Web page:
Former Massachusetts Governor William Weld announced his candidacy on Monday to challenge US President Donald Trump for the 2020 Republican presidential nomination.
Weld, 73, who served two terms as governor, from 1991-1997, enters as a long-shot candidate against an incumbent president who has remained popular within his party. Weld in February had said that he planned to challenge Trump.
“I really think if we have six more years of the same stuff we’ve had out of the White House the last two years that would be a political tragedy,” he said on CNN. “So I would be ashamed of myself if I didn’t raise my hand and run.”
Weld has accused Trump of leaving the nation in “grave peril” and has said his “priorities are skewed towards promotion of himself rather than for the good of the country.”
Weld’s challenge marks the first against Trump by a member of his own party. Other Republicans have publicly flirted with their own challenges, including former Ohio Governor John Kasich, one of the many Republican candidates whom Trump defeated for the party’s presidential nomination in 2016.
But Republican leaders have signaled little tolerance for intra-party fights as Trump gears up for a potentially challenging bid for a second term. Trump’s campaign has taken extraordinary steps in cementing control over the Republican National Committee (RNC) and the broader nomination process as it seeks to minimise the risk of any potential challenger doing the same to the president. His campaign recently reported raising $30m in the first quarter of this year, while Democrats are raising less money than in previous cycles.
“Any effort to challenge the president’s nomination is bound to go absolutely nowhere,” the RNC said in statement responding to Weld’s announcement, noting that its operation and the Republican Party are firmly behind Trump.
Weld, a former prosecutor and the vice presidential candidate in 2016 on the Libertarian ticket, has been a consistent critic of Trump. He told CNN that he does not plan to mount an independent bid if unsuccessful.
Fiscally conservative but socially liberal, Weld is known for an unconventional, at times quirky, political style and a long history of friction with the party he now seeks to lead.
Weld endorsed Democrat Barack Obama over Republican nominee John McCain in 2008, later saying it was a mistake to do so, and has enjoyed a decades-long friendship with the Clintons, which began early in his career when he served alongside Hillary Clinton as a lawyer for the House Judiciary Committee during the Watergate proceedings.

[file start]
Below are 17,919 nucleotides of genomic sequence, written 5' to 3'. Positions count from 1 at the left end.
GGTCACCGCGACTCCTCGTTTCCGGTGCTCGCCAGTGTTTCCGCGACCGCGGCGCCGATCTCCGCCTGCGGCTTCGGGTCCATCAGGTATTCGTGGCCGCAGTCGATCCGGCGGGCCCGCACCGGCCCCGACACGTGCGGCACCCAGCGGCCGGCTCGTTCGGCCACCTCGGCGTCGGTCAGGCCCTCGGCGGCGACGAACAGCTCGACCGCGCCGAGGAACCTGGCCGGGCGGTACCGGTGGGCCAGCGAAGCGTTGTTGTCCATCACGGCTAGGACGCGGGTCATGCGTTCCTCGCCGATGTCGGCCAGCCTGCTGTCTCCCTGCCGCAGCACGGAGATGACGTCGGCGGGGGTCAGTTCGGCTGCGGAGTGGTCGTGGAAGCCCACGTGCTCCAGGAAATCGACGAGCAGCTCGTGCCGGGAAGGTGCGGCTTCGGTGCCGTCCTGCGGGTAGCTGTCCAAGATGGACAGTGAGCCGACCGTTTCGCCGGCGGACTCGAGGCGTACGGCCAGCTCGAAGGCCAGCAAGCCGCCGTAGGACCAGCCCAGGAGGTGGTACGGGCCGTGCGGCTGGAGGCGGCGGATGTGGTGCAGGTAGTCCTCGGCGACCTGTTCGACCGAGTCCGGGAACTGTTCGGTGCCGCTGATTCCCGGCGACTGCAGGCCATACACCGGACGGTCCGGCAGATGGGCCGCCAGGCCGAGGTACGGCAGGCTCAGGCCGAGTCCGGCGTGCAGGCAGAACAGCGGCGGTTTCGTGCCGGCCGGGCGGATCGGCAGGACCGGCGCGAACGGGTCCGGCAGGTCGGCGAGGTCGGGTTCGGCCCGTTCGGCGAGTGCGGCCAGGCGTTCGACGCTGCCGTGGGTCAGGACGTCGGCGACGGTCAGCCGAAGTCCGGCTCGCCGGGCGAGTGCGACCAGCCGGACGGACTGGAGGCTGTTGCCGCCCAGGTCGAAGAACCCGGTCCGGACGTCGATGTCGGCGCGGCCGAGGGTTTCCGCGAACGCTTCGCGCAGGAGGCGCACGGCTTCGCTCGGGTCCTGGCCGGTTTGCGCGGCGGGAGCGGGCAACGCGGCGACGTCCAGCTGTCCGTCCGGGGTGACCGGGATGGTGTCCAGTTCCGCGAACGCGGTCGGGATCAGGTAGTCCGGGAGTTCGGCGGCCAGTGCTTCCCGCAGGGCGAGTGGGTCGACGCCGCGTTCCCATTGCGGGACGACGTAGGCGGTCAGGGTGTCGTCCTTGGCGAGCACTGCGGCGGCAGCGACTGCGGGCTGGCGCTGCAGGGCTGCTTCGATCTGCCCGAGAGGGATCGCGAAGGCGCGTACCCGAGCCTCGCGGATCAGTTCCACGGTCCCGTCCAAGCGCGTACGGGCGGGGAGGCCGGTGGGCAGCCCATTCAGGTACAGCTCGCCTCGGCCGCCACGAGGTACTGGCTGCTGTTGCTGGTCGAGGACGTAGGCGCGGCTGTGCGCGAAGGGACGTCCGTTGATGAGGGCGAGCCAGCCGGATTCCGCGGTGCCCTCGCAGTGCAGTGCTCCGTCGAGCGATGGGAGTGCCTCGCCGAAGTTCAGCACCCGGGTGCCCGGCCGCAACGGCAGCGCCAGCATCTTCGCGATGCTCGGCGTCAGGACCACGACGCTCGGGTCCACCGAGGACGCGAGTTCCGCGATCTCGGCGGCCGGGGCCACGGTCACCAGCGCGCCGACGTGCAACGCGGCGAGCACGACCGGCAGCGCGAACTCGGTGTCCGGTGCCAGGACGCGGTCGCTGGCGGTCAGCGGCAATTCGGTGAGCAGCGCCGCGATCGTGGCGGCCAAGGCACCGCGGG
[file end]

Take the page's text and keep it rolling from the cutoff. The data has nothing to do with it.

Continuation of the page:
Weld’s nomination by former President Bill Clinton to be US ambassador to Mexico touched off a bitter public spat with then-Senator Jesse Helms, a conservative Republican from South Carolina who chaired the Senate Foreign Relations Committee. Years earlier, Weld was among a handful of top Justice Department officials to resign in protest over alleged ethical violations by then-Attorney General Ed Meese, long a favourite of conservatives.
With little in the way of organisation or outside money, and at odds with a majority of Republican voters who solidly support Trump, Weld’s longshot campaign will target disaffected Republicans and independents who share his disdain for the president and embrace libertarian values of small government, free trade and free markets, and personal freedom.
Weld has not won a political race since being re-elected governor by a landslide in his heavily Democratic state in 1994. He was first elected to the office in 1990, defeating a conservative Democratic candidate, and quickly became one of Massachusetts’ most popular governors in recent history.
While holding the line on spending and taxes, Weld as governor embraced liberal positions at odds with national Republicans on abortion and gay rights. His low-key style and sharp wit also seemed to play well with voters as did his penchant for the unexpected: He once ended a news conference touting progress in cleaning up Boston’s polluted Charles River by diving fully clothed into the waterway.
A politician, federal prosecutor, investment banker, lobbyist and even novelist, Weld was a lifelong Republican before bolting the GOP to run on the Libertarian Party ticket with former New Mexico Governor Gary Johnson in 2016.
Johnson and Weld received about 4.5 million votes, a little more than 3 percent of the national popular vote.
Despite a pledge to libertarians that he would remain loyal to the party going forward, Weld on January 17 walked into the clerk’s office of the Massachusetts town where he lives and re-registered as a Republican, adding to speculation that he would challenge Trump in the primaries.
Weld planned to kick off his campaign in New Hampshire, which holds an influential early nominating contest. He said the state’s voters would be receptive to his message and familiar with his record in neighboring Massachusetts.
“Right now, all there really is coming out of Washington is divisiveness,” he said on CNN, calling both parties responsible but pointedly adding, “the grand master of that is the president himself.”